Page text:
More than 300 years of state-sponsored sectarian discrimination and bigotry against Catholics was challenged by an opposition party in England this week with a legislative motion calling for its end.
Liberal Democrat equality spokesperson Lorely Burt announced May 23 that the party has introduced in the House of Commons the “Discrimination Against Catholics” motion that takes aim sections in the Bill of Rights 1688, Act of Settlement 1700 and the Union with Scotland Act 1706 which prevent a “monarch from being a Catholic and the spouse of the monarch from being a Catholic.”
"There is a fundamental principle of discrimination here,” said Burt, reported Independent Catholic News. “It is unacceptable that in 2007 we still have ridiculous laws on our statute books that, for example, prevent a Catholic from marrying the heir to the throne.”
Burt called upon British Prime Minister Tony Blair to “consider removing this institutional discrimination” before stepping down on June 27.
"After all,” Burt said, “if reports are to believed, he may have a rather more personal interest in Catholic affairs when he leaves Number 10” Downing St., the residence and office of the prime minister, referring to rumors of Blair’s imminent conversion to Catholicism. “He should act whilst he still has the chance.”
The text of the Early Day Motion 1532 reads as follows: “That this house believes that nobody should be subject to unfair discrimination on grounds including, but not limited to race, sex, sexual orientation, disability, age, gender identity or religion; notes that the laws of this country continue to discriminate against Catholics in a completely unjustifiable manner; resolves to remove the bar on a Catholic marrying the heir to the throne; and further resolves to allow a Catholic diocese to be given the same name as an Anglican diocese and calls on the government to include such measures in its forthcoming Single Equality Bill."
“Currently the Bill of Rights 1688, Act of Settlement 1700 and the Union with Scotland Act 1706 prevent the monarch from being a Catholic and the spouse of the monarch from being a Catholic. These laws concerning Catholics have not been repealed. The Roman Catholic Relief Act (1926) ended punishment for naming a Catholic diocese that same as an Anglican diocese, but doing so still remains technically illegal.” Last year, a Scottish cardinal launched an attack on the 300-year-old Act of Settlement, decrying “state-sponsored sectarian discrimination” which leaves a blight on the cultural landscape.
Cardinal Keith O'Brien of St. Andrews and Edinburgh, in remarks to the Glasgow-based Scotland on Sunday published Aug. 6, said Scotland remains afflicted by a “shadowy sectarian culture.
He said that sectarianism is codified in law through the Act of Settlement.
"Our constitution contains legislation which describes my faith as 'the popish religion' and defines me and my co-religionists as 'papists'. That this arcanely offensive language enjoys legal sanction is outrageous,” Cardinal O’Brien said.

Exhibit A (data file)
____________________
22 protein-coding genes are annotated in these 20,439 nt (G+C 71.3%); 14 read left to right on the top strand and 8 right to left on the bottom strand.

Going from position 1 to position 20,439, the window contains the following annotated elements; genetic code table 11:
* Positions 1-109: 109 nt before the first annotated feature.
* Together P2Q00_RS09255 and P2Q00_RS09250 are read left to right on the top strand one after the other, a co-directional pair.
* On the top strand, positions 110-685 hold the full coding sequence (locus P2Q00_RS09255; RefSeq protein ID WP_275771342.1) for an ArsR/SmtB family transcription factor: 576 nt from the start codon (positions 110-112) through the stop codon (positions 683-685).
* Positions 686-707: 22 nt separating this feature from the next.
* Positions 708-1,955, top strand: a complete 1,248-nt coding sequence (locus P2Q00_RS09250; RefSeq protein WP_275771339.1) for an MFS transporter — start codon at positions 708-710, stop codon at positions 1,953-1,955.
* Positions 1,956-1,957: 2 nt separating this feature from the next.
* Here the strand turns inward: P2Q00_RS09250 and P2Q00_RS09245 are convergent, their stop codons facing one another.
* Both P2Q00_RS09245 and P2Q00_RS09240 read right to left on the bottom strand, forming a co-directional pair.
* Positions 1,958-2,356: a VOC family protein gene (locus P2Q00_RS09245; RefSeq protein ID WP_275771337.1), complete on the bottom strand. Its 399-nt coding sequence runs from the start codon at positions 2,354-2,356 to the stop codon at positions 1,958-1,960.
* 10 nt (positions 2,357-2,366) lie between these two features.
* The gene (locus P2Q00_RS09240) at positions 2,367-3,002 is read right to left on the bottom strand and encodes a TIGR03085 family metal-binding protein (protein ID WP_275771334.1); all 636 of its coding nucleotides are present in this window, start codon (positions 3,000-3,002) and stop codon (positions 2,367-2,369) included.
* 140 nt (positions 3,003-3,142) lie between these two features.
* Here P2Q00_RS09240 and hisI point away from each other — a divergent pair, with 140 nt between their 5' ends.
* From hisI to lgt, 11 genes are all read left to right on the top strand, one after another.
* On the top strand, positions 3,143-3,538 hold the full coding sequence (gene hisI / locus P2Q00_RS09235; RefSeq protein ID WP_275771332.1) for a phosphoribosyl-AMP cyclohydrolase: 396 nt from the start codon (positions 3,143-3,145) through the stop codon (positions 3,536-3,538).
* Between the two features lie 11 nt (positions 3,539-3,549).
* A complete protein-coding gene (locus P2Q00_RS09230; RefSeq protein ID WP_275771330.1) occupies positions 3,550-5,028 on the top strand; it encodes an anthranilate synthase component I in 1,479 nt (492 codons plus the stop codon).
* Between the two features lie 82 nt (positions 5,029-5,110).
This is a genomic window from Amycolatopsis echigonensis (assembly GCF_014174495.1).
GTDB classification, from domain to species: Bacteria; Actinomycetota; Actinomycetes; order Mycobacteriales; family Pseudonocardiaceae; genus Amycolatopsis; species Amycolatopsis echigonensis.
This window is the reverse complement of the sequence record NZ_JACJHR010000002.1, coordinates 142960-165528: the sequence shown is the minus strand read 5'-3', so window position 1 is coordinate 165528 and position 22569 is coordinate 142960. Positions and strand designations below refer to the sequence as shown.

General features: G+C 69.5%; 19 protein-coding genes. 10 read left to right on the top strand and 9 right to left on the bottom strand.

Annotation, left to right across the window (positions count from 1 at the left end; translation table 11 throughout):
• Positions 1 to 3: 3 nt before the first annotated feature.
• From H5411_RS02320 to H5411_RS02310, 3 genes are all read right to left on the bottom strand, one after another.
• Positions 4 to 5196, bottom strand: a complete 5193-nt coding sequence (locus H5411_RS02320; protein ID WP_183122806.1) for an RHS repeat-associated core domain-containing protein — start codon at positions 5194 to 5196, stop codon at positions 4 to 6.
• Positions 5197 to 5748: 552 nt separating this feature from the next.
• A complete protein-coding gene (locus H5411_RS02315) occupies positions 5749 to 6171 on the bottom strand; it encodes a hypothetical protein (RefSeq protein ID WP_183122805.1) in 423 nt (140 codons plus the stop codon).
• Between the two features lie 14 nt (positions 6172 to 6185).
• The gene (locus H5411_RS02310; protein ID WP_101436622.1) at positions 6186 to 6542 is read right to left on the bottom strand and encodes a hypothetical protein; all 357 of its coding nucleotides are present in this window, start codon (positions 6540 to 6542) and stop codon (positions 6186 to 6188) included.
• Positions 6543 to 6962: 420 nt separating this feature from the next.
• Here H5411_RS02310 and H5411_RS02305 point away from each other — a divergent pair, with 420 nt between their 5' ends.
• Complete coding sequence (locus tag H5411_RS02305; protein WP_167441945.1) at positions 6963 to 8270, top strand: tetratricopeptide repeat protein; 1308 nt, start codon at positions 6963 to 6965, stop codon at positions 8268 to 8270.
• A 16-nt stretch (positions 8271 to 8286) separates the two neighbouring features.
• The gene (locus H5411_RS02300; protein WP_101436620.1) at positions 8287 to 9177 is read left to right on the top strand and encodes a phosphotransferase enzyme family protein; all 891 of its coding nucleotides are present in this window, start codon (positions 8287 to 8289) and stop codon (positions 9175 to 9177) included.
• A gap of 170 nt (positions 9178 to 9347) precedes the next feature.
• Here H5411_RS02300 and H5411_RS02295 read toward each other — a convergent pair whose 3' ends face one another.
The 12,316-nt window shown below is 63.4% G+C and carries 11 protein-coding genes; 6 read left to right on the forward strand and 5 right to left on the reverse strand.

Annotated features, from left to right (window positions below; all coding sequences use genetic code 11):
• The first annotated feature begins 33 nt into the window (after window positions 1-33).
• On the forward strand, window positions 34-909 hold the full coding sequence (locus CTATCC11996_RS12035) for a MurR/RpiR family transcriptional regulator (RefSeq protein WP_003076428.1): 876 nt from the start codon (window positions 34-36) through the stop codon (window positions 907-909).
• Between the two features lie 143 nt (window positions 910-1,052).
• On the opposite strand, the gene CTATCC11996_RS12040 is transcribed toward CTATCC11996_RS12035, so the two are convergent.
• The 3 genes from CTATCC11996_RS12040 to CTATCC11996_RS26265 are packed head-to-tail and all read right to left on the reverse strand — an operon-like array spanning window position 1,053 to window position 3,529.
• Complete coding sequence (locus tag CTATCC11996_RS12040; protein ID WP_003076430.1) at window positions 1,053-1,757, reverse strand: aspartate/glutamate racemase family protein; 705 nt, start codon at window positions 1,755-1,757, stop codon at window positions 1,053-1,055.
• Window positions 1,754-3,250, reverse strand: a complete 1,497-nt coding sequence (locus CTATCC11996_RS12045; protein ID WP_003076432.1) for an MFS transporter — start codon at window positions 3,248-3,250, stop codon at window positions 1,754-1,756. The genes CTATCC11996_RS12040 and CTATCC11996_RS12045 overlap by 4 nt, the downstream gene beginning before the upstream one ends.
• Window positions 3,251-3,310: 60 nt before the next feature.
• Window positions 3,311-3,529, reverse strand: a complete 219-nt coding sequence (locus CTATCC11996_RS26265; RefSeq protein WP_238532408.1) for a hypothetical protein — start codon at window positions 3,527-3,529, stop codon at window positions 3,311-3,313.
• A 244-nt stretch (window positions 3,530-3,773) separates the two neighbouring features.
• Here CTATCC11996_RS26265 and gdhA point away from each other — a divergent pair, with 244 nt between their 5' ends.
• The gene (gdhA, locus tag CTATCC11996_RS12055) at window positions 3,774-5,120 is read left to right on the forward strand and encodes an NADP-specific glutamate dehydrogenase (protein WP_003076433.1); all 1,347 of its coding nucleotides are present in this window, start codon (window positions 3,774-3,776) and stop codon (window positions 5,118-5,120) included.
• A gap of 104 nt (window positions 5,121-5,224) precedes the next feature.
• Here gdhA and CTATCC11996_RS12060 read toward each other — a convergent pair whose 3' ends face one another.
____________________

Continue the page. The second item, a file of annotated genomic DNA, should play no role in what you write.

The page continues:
He said that sectarianism will continue to thrive until the British constitution is changed to amend the settlement act.
“Anyone who seriously believes that introducing legislation aimed at eradicating sectarian attacks, which are often verbal, while elements of the very lexicon of hate they seek to abolish remain on our statute books is indulging in willful ignorance."
"How can the state … claim that religious discrimination is wrong,” he asked, “when the state in the form of an act of Parliament states that it is right?"
Cardinal O’Brien called upon “all those involved in anti-sectarian initiatives, at every level to accept and acknowledge that this legislation constitutes a blight on their efforts and its repeal would dramatically improve the prospects of their work bearing fruit."
Change in the Act of Settlement would have to be ratified by 15 parliaments of the British Commonwealth and would require amendments to at least eight separate acts stretching as far back as 1688, and including the Union with Scotland Act of 1706.
Opponents of repeal believe that repeal could lead to a Catholic assuming the throne, and could lead to the disestablishment of the Church of England as the state religion, as the English monarch must swear to defend the faith and be a member of the Anglican Communion.
Earlier in 2006, Blair rejected calls for repeal.
British Cardinal Cormac Murphy O'Connor of Westminster urged repeal of the law in June 2002.
The Act of Settlement, he said, "is not so much that it is an act of discrimination against Roman Catholics - which it is - but it seems to me to be discrimination against the royal family."
He said at the time the law needed changing so that Prince William could marry someone of any faith. "I think the future monarch should be able to marry who he wants," he said.
"Talking about Prince William, he can marry by law a Hindu, a Buddhist, anyone, but not a Roman Catholic,” he said. "That seems to me anomalous and I think it should go."
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